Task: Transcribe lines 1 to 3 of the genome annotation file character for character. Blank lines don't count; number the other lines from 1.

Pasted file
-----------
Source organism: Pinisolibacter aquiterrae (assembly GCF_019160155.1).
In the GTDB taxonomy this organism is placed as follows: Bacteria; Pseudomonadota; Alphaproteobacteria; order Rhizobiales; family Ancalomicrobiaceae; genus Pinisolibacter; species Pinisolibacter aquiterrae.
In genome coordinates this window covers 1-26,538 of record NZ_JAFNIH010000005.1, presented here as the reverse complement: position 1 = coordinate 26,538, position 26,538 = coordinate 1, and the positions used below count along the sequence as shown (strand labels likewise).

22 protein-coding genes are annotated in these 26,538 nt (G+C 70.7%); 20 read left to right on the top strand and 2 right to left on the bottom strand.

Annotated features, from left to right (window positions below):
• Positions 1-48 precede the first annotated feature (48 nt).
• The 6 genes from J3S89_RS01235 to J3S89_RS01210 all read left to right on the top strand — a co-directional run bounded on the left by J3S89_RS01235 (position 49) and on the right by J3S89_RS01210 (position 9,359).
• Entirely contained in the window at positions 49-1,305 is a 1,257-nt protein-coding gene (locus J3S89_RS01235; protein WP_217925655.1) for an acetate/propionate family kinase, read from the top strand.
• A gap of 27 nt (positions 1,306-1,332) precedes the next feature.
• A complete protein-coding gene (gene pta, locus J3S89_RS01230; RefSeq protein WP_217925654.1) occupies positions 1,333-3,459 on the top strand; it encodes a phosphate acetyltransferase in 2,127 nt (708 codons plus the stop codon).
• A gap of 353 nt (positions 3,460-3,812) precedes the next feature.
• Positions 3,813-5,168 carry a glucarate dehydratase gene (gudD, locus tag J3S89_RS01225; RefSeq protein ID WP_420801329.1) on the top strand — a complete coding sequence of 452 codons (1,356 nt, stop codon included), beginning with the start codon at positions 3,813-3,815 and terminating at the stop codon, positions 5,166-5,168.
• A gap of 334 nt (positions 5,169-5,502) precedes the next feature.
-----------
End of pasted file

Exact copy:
Source organism: Pinisolibacter aquiterrae (assembly GCF_019160155.1).
In the GTDB taxonomy this organism is placed as follows: Bacteria; Pseudomonadota; Alphaproteobacteria; order Rhizobiales; family Ancalomicrobiaceae; genus Pinisolibacter; species Pinisolibacter aquiterrae.
In genome coordinates this window covers 1-26,538 of record NZ_JAFNIH010000005.1, presented here as the reverse complement: position 1 = coordinate 26,538, position 26,538 = coordinate 1, and the positions used below count along the sequence as shown (strand labels likewise).